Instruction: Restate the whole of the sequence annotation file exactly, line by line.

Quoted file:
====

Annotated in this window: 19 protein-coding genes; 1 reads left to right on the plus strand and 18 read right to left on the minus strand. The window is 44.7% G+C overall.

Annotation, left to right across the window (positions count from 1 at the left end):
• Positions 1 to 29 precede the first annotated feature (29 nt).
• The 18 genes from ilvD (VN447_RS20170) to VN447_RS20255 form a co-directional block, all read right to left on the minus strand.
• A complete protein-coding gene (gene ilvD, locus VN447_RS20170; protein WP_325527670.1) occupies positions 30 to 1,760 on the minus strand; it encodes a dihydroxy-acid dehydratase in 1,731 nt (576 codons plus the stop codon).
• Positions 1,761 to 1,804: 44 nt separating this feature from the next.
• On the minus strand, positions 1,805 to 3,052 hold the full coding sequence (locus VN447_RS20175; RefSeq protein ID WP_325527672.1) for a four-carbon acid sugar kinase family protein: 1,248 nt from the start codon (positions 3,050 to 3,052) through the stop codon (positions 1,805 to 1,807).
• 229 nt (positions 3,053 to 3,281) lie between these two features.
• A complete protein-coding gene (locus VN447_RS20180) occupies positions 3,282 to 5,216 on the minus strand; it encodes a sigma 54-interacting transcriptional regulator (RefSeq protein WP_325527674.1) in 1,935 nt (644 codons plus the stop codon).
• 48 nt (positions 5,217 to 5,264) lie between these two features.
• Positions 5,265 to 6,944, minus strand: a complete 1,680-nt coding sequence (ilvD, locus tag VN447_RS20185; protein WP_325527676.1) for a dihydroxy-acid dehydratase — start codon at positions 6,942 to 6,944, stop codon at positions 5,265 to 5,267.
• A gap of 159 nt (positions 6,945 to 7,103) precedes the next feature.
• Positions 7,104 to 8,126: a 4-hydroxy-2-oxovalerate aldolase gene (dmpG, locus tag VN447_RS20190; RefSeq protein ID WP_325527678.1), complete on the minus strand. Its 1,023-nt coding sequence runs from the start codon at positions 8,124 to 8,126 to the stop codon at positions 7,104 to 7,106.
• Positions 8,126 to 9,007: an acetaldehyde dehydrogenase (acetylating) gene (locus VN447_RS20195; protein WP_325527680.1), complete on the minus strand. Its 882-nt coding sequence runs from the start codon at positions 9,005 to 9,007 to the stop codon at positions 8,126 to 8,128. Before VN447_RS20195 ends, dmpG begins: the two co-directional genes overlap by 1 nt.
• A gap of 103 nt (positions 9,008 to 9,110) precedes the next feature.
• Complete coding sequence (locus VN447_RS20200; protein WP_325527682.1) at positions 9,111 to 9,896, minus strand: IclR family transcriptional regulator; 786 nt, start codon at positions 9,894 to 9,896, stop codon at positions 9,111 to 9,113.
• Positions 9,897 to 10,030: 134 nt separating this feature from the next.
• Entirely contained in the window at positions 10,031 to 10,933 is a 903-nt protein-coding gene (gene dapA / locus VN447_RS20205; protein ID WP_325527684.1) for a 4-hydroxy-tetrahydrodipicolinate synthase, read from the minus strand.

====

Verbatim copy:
Annotated in this window: 19 protein-coding genes; 1 reads left to right on the plus strand and 18 read right to left on the minus strand. The window is 44.7% G+C overall.

Annotation, left to right across the window (positions count from 1 at the left end):
• Positions 1 to 29 precede the first annotated feature (29 nt).
• The 18 genes from ilvD (VN447_RS20170) to VN447_RS20255 form a co-directional block, all read right to left on the minus strand.
• A complete protein-coding gene (gene ilvD, locus VN447_RS20170; protein WP_325527670.1) occupies positions 30 to 1,760 on the minus strand; it encodes a dihydroxy-acid dehydratase in 1,731 nt (576 codons plus the stop codon).
• Positions 1,761 to 1,804: 44 nt separating this feature from the next.
• On the minus strand, positions 1,805 to 3,052 hold the full coding sequence (locus VN447_RS20175; RefSeq protein ID WP_325527672.1) for a four-carbon acid sugar kinase family protein: 1,248 nt from the start codon (positions 3,050 to 3,052) through the stop codon (positions 1,805 to 1,807).
• 229 nt (positions 3,053 to 3,281) lie between these two features.
• A complete protein-coding gene (locus VN447_RS20180) occupies positions 3,282 to 5,216 on the minus strand; it encodes a sigma 54-interacting transcriptional regulator (RefSeq protein WP_325527674.1) in 1,935 nt (644 codons plus the stop codon).
• 48 nt (positions 5,217 to 5,264) lie between these two features.
• Positions 5,265 to 6,944, minus strand: a complete 1,680-nt coding sequence (ilvD, locus tag VN447_RS20185; protein WP_325527676.1) for a dihydroxy-acid dehydratase — start codon at positions 6,942 to 6,944, stop codon at positions 5,265 to 5,267.
• A gap of 159 nt (positions 6,945 to 7,103) precedes the next feature.
• Positions 7,104 to 8,126: a 4-hydroxy-2-oxovalerate aldolase gene (dmpG, locus tag VN447_RS20190; RefSeq protein ID WP_325527678.1), complete on the minus strand. Its 1,023-nt coding sequence runs from the start codon at positions 8,124 to 8,126 to the stop codon at positions 7,104 to 7,106.
• Positions 8,126 to 9,007: an acetaldehyde dehydrogenase (acetylating) gene (locus VN447_RS20195; protein WP_325527680.1), complete on the minus strand. Its 882-nt coding sequence runs from the start codon at positions 9,005 to 9,007 to the stop codon at positions 8,126 to 8,128. Before VN447_RS20195 ends, dmpG begins: the two co-directional genes overlap by 1 nt.
• A gap of 103 nt (positions 9,008 to 9,110) precedes the next feature.
• Complete coding sequence (locus VN447_RS20200; protein WP_325527682.1) at positions 9,111 to 9,896, minus strand: IclR family transcriptional regulator; 786 nt, start codon at positions 9,894 to 9,896, stop codon at positions 9,111 to 9,113.
• Positions 9,897 to 10,030: 134 nt separating this feature from the next.
• Entirely contained in the window at positions 10,031 to 10,933 is a 903-nt protein-coding gene (gene dapA / locus VN447_RS20205; protein ID WP_325527684.1) for a 4-hydroxy-tetrahydrodipicolinate synthase, read from the minus strand.